Author: Jeremy Higbee

Government contracting: An example of cheating and the solutions

Photo: House Oversight and Reform Committee

Photo: House Oversight and Reform Committee

As discussed in the previous post, there have been some issues in the U.S. government lately with government contracting.

Due to businesses misrepresenting their sizes, there have been several protests filed by the businesses that should have been awarded the contracts. The Small Business Administration is so backlogged, though, that they are having trouble keeping up with the number of complaints.

Ahead is a case of recent government contracting fraud along with the solutions that will soon be implemented in order to keep it from happening again.

The problem

One of the more famous instances of government contracting fraud is a case against Strong Castle, Inc., a government IT solutions company. The Committee on Oversight and Government Reform reported that a series of contracts adding up to $500 million were awarded to Strong Castle on less than trustworthy grounds.

The contracts were being awarded by the Internal Revenue Service who spends $2 billion annually on informational technology. Due to this huge amount of money being invested in IT, the competition among federal vendors for the IRS’s IT contracts is high.

The owner of Strong Castle, Braulio Castillo, claims his company certifies for woman and minority-owned (SWAM), a Service-Disabled Veteran-Owned (SDVOSB), and that their central quarters are located in the Chinatown district of Washington, D.C. (a certified HUBZone). The first claim is true, the second is questionable at best, and the third is a flat-out lie.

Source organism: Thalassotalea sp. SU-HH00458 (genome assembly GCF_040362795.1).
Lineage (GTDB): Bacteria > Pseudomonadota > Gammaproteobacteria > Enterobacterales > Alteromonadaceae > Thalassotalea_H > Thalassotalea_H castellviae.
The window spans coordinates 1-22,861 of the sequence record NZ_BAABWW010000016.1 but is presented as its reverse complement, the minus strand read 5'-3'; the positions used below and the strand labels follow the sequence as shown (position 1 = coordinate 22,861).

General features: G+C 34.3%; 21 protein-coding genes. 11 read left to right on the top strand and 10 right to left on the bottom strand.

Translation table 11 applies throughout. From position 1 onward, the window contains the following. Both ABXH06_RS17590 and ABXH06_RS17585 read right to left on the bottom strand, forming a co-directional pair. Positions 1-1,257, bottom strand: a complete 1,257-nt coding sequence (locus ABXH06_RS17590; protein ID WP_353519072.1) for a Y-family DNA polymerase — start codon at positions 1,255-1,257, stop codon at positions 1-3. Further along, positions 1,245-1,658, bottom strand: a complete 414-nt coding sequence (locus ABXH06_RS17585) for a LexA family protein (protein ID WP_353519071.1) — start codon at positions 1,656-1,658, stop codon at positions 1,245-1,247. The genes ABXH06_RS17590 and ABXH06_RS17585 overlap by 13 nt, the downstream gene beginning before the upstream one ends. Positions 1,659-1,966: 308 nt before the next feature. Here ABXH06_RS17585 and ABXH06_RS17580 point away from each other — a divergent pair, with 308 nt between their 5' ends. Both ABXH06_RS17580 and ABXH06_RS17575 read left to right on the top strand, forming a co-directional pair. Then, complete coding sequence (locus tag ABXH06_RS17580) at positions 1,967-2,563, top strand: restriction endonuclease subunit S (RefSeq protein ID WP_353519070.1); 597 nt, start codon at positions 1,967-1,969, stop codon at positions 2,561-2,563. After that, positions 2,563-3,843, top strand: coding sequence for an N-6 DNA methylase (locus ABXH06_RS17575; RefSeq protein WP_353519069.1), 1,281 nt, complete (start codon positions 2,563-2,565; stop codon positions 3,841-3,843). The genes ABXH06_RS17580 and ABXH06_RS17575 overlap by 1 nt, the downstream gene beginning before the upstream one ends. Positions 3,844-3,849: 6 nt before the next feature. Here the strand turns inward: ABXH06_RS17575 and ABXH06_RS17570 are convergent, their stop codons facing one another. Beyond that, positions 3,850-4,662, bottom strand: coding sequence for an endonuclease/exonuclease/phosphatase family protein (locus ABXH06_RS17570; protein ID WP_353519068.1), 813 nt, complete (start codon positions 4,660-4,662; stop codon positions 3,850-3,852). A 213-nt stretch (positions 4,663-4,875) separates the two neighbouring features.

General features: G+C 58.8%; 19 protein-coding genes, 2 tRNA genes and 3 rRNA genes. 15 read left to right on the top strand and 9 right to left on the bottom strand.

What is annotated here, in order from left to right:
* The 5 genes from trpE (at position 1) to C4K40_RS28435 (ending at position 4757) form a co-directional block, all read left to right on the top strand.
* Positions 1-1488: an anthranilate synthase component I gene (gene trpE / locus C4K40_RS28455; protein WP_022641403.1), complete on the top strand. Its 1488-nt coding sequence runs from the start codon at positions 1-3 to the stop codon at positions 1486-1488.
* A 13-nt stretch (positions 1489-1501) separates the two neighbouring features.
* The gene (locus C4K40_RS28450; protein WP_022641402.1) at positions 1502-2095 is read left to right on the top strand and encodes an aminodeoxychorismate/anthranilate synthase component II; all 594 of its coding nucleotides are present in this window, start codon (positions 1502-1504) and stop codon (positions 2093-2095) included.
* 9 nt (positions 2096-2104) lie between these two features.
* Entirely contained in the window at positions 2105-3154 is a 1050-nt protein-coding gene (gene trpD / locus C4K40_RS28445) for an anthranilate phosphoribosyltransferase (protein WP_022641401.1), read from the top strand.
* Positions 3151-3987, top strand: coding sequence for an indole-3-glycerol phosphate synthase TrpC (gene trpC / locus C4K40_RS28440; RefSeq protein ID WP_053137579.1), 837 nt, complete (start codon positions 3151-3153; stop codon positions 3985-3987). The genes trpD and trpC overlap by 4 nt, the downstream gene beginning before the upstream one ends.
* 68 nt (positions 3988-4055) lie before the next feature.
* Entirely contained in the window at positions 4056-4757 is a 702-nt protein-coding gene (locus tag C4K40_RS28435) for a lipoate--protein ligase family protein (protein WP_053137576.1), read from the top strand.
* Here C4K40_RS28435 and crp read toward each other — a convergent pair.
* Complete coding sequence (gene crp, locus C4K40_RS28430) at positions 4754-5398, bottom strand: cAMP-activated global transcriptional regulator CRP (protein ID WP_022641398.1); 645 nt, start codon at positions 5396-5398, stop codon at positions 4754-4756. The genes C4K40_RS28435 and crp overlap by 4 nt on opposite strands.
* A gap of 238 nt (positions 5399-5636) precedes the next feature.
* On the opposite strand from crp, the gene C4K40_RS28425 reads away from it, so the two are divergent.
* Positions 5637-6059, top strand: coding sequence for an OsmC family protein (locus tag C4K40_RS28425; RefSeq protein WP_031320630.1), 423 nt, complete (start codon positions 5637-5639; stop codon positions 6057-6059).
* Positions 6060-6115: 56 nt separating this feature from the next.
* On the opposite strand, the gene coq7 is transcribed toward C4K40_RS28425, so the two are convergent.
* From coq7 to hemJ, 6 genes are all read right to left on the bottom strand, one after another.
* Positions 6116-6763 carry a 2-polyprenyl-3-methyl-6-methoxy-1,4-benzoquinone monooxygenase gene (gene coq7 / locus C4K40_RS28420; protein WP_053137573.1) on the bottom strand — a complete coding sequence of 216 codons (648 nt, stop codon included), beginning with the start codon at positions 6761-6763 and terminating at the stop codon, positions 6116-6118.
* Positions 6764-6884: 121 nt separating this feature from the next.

The set-aside contracts mentioned above are designed to help disadvantaged business or businesses owned by the economically disadvantaged compete in the federal market place.

So, in order to qualify for the small business set-aside contracts, Castillo committed fraud. Castillo was able to get away with most of this fraud because he had an insider relationship with the IRS Deputy Director for IT Acquisition, Greg Roseman. This relationship expedited an otherwise lengthy contracting process while favoring Castillo for the awards.

Because Castillo “qualified” for these set-aside contracts, his company was able to easily access and win contracts that were meant for small businesses that actually need them. According to the Committee on Oversight and Government Reform, Strong Castle took advantage of “weaknesses in the certification processes.”